From her childhood bedroom in the Chicago suburbs, Ala'a, an American teenage girl, uses social media to coordinate the revolution in Syria. Armed with Facebook, Twitter, Skype and cameraphones, she helps her social network "on the ground" in Syria brave snipers and shelling in the streets to show the world the human rights atrocities of a dictator.
But just because the world can see the violence doesn't mean the world can help. As the revolution rages on, everyone in Ala'a's network must decide what is the most effective way to fight a dictator: social media or AK—47s.
“Alaa Basatneh isn't the only one conducting this electronic media war - there are many others, who later became sources for more traditional media outlets - but the story of this Syrian girl deserves to have an entire film devoted to her...She represents a generation of strong Arab women, capable of doing a lot for their society and country, when given the chance.”—AL JAZEERA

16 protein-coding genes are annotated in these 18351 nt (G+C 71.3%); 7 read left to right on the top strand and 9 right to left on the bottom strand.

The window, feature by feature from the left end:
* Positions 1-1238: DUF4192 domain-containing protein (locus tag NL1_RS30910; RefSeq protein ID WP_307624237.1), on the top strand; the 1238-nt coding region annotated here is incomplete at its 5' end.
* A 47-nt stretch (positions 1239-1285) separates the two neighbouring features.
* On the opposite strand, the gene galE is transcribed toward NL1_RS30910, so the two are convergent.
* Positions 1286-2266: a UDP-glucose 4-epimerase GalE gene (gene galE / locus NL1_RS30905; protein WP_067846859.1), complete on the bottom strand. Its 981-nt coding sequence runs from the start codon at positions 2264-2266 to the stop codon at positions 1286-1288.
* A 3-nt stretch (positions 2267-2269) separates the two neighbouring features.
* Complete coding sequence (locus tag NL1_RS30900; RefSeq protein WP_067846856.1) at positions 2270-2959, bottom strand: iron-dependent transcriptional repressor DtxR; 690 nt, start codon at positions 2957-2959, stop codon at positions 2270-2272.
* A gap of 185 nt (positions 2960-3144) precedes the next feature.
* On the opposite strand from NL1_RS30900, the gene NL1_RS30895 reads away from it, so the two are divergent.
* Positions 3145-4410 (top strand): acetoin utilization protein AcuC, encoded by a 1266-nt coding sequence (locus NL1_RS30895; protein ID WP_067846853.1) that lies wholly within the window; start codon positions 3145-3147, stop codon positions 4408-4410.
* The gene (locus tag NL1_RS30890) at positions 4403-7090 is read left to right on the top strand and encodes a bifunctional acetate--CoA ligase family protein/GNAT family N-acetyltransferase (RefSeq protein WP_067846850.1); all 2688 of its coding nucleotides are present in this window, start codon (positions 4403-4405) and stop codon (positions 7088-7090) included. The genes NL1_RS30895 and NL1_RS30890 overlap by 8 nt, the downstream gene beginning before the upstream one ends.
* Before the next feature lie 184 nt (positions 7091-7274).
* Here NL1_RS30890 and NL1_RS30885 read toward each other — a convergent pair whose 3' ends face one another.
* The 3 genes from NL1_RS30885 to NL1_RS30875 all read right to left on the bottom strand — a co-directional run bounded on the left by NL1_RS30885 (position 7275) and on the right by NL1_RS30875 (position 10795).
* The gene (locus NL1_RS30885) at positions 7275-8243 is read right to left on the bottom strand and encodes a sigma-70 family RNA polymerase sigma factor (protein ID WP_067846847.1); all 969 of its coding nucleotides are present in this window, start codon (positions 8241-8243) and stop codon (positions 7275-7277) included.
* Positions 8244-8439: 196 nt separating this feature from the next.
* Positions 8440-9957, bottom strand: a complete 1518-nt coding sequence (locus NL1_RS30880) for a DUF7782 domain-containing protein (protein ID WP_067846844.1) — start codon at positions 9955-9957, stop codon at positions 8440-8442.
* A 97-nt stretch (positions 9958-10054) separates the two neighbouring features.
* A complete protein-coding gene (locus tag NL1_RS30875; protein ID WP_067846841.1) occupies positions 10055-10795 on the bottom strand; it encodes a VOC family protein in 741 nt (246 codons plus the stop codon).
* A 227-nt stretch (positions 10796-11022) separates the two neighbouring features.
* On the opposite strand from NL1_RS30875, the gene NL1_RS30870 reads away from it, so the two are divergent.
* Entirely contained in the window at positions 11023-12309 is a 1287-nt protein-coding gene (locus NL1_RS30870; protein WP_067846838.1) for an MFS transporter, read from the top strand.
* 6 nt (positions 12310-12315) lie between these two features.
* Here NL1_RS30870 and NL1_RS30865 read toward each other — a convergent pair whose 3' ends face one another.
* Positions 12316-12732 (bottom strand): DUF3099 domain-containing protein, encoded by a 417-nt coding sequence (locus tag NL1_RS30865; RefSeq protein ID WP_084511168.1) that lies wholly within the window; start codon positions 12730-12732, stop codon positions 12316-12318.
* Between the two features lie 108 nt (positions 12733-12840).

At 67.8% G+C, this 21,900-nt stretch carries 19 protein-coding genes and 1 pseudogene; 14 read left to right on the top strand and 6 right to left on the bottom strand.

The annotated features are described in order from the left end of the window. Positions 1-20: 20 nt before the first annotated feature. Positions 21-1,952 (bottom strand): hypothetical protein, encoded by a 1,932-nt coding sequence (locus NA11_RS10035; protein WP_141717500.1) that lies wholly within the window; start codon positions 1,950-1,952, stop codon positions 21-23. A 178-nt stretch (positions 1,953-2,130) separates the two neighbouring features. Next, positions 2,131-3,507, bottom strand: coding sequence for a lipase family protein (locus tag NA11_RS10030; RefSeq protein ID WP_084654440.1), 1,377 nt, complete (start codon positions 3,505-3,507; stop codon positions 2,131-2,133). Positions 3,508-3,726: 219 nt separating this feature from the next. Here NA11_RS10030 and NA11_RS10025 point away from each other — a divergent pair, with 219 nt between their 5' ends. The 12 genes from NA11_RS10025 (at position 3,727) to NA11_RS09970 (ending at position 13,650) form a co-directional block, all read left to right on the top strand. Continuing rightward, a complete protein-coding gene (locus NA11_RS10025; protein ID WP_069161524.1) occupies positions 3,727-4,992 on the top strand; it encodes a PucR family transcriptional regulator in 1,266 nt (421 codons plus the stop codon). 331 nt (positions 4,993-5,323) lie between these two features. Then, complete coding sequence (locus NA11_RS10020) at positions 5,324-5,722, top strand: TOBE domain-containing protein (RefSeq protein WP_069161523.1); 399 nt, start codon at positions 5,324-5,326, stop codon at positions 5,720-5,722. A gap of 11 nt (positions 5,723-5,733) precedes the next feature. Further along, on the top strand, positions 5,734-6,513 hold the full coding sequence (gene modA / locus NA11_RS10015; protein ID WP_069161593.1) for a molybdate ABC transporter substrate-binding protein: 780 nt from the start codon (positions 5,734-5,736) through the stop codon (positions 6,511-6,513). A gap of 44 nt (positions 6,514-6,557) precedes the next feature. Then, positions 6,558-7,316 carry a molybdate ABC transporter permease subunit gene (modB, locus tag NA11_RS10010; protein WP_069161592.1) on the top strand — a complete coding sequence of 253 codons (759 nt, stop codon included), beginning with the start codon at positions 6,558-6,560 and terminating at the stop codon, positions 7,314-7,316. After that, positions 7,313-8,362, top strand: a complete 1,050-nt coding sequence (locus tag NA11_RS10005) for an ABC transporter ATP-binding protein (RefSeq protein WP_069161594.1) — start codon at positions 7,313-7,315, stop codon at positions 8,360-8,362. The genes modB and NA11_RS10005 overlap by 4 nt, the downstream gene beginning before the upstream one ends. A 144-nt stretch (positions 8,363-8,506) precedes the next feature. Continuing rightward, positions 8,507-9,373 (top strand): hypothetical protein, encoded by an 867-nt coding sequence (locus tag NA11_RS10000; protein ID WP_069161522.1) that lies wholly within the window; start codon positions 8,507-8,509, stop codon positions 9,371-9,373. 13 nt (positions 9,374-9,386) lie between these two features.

“What's relatively fresh and interesting about the documentary #chicagogirl...is its emphasis on the logistics, and its remarkable protagonist.”—The Hollywood Reporter
Official Selection IDFA
WINNER DOC U Competition - IDFA
WINNER Cinema for Peace Justice Award—Cinema for Peace Foundation Berlin
WINNER Golden Butterfly in Student's Choice category, Amnesty International's Movies That Matter, The Hague.
WINNER Museum of Emigration Award (best film about emigration and expatriates) and SPECIAL MENTION Canon of Cinematography Award, Planete+Doc, Warsaw.
TOP 10 HUMAN RIGHTS HEROES of 2014: #ChicagoGirl and Ala'a Basatneh, Amnesty International